Category Archives: History

Newfoundland II

A strange place, this –
and what a lucky find!

The right whale, codfish, seals:
mysterious plenty
at the rim of nothingness,
a mirage found in ice and fog,
free for the taking,

and taken –
by Basques and Bretons,
Welshmen, Irish,
men from Dorset, Devon.
A new found land –

paid for in shipwreck,
frozen limbs,
exile and loneliness,
abandoned homes,
deserted hearts.

A strange place, this.
The sadness of a lucky find.


The Undoing of Flight

On a bleak beach on the far side
of the leaden Atlantic

an ungainly contraption
assembled from canvas and metal struts

hops like a huge scrawny crow,
takes a desperate run

towards lowering clouds,
clumsily lifts off the ground,

plops back onto heavy wet sand,
runs, rises, dips, soars, and flies

a short length of the beach
to thin cheers from tiny black figures.

Against the swell of the decades
I want to swim that ocean

and heave great boulders
into the blind creature’s path.

Let it crash. Let their dream founder.
Maybe then you’d still be with me.


History (i)

I imagine the dry crack,
unremarkable;

no one to observe the fissure,
all but invisible, on the distant face

of the glacier; impossibly slow
the slide of white on white;

the roar of descent, the splash
of the berg unheard –

their echoes yet to be born
at such a latitude, such a longitude:

this is how history is launched:
a frozen chunk of past drifting

blindly, with deadly precision,
into the future.

 

15 April 2012 – centenary of the Titanic sinking


Cutty Sark

From the foggy Clyde
round the Cape of Good Hope
all the way to Shanghai she braved storms
and the advent of the steam age.

Who sentenced her to this?

Raised high and dry,
made fast with iron struts:
the viewing of a perfect corpse
by a procession of nosy landlubbers.

Taunted by seagulls, mocked
by the rising tide… The wind tugs
at her empty rigging. She will not move
for all the tea in China.

Do not go near her. Leave her be.

When all is quiet, she dreams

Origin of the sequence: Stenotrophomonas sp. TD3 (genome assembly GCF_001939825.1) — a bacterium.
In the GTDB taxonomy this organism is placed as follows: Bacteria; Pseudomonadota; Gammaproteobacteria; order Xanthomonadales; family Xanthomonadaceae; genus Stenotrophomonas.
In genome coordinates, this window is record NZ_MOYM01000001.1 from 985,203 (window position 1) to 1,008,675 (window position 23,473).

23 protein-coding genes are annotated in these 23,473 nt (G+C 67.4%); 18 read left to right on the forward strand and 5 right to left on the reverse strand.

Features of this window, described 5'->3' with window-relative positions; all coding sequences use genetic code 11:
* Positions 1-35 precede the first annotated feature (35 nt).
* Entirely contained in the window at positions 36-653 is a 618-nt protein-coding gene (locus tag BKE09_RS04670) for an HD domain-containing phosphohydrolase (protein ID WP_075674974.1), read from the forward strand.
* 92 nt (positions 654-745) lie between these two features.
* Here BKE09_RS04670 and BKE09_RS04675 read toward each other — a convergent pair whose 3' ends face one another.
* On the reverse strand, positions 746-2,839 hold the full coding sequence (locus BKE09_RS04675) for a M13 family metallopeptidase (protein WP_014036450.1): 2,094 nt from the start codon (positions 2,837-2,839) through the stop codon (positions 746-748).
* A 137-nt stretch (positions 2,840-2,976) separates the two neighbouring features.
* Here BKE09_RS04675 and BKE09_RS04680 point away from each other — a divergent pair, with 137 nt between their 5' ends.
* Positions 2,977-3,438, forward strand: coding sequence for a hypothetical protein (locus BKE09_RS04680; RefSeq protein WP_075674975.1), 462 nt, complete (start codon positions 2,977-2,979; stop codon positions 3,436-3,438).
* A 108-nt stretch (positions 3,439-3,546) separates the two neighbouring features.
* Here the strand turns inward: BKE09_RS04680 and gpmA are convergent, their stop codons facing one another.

of sailing with her luckier cousins,
the Marie Celeste, the Flying Dutchman,
the Pequod on their endless voyages.

A wind is in her sails. The iron rusts
and falls away. The dry dock is empty.


Imaginary photo album #2

I was there too.
It was a smooth trip through the night
until the sun rose, even further East.

We spiralled down
from 20,000 feet. At 8:16 we did our bit
for history, and cheered the sun we’d sowed.

You’ll find the names
under a grainy picture: Paul Tibbetts Jr;
Tom and Robert, Wyatt, Dick and all the others

on the crew. Look closer,
and you’ll see faint shadows: men
in lab coats, men in suits, men shaking hands

for front page photographs.
And, in a certain trick of light: distorted
shapes, scorched faces burnt into the fuselage.

I was  there too.
Look at us all together, smiling, back –
back from a smooth trip into night.


Waiting

14/4/1912

piano music drips down the stairwells
sharp splinters of laughter

I imagine the tinkling chandeliers
glowing couples whirling across the floor

and I sit

when the great clock is ready
the jolt is unspectacular

I know these flickering lights and
the stillness before time resumes

and the music strikes up
and the dancing goes on

while I wait

for the hurrying footsteps and
echoing voices past my room

a book slides off a table
the dance speeds up

while I wait

till it bursts through the door
as cold and black as I knew it would be

now the running has stopped
the voices are stilled in great ship’s sigh

and I sit

why should I run
I have always been here


Verdun crossing

Caught like a wasp under the tumbler
of a stifling Verdun summer afternoon,

an ocean of dark trees
decants me to an open place.

A thousand rows of crosses
cross a thousand equal rows.

School parties tumble out of coaches,
ready to be bored by history.

Among the endless lines an old man’s
tacking to and fro in search of names

of men who drowned in mustard gas
crossing a sea of mud and shattered trees.

The wood stretches forever.
This must be fertile soil.